Oh Canada

It's a south-easterly wind that took Olive back to the border, where we were lucky enough not to have to tie up to the Canadian Customs dock. We had heard horror story about that dock and I must say, even 12 feet away, it is still a scary sight: all corrugated steel and concrete. We were glad we had prepared a wooden plank to put on top of the fenders and even happier that we didn't have to use it.

So, it is in late afternoon that Olive came back to St-Paul to find very shallow waters all along the Richelieu River and even more so, within the marina itself. The depth sounder gave us a few readings of 3 ft 9 in on our way to the dock, we draw 4 ft 3 in... Were we ever happy to have emptied the 200L water tank before the trip. So far, no bumping or scraping to report. Let's hope we can follow the same path on our way out at the end of the week.

We left Treadwell Bay with a non-functioning wind meter and discovered en route that the whole assembly was held up by something a little shiny... Some mighty spiders we have on Lake Champlain! A quick attempt before diner to go up in the mast to remove it failed miserably, the spi lift halyard stopping just above the spreader bars and my broomstick being somewhat short of 15 feet. So, the next morning we did what we had to do and took down the mainsail to use its halyard as my backup line. That early morning exercise made us realize that a furling main sail is not that great after all. It's no fun to have to raise and remove the main sail while tied up at the dock... We were lucky enough that there was only a light breeze this early in the morning. Next boat will have regular reefs, but don't tell Olive.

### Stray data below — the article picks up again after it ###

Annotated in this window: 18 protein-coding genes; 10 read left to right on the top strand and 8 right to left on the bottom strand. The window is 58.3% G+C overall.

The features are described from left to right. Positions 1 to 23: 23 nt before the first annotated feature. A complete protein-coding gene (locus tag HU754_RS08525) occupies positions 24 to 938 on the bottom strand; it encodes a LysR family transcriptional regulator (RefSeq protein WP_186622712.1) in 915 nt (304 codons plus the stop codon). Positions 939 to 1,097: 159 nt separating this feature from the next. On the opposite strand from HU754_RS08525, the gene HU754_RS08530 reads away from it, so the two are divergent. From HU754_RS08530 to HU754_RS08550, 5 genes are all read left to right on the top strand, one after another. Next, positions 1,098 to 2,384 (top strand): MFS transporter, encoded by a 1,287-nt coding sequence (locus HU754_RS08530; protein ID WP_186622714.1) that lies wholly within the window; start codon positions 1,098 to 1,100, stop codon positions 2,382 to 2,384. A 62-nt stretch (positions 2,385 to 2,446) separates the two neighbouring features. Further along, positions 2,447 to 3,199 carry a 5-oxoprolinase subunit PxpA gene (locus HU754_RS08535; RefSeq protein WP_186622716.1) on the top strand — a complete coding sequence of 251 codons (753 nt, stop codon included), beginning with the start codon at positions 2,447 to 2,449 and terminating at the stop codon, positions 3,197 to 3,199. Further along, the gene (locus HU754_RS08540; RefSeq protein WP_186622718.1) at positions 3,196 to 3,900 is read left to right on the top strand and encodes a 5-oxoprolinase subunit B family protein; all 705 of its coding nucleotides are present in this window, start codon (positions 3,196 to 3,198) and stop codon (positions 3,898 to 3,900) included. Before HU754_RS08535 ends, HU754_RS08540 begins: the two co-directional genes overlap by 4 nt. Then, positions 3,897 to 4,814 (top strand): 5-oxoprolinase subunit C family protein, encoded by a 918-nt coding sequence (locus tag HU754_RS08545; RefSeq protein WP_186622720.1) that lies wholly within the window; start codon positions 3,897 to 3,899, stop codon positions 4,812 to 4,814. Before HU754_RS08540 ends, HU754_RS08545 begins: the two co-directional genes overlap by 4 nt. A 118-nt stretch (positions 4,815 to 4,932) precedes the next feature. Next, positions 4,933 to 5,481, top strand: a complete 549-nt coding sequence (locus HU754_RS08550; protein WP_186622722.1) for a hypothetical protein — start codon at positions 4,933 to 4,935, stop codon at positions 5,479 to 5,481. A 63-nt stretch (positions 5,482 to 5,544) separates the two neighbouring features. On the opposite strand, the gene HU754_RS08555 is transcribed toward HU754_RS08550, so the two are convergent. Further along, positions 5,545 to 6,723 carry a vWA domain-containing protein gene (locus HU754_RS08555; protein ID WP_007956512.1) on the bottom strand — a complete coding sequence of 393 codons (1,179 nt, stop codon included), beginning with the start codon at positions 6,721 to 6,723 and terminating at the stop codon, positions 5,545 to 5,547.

When I finally got up there, I must say I almost burst out laughing. That mighty spider web was the masterpiece of a spider the size of a dime. I had to congratulate it before killing it and cleaning up the mess it had made. Now, lets see how effective the spider repellent I sprayed on the mast head will be.

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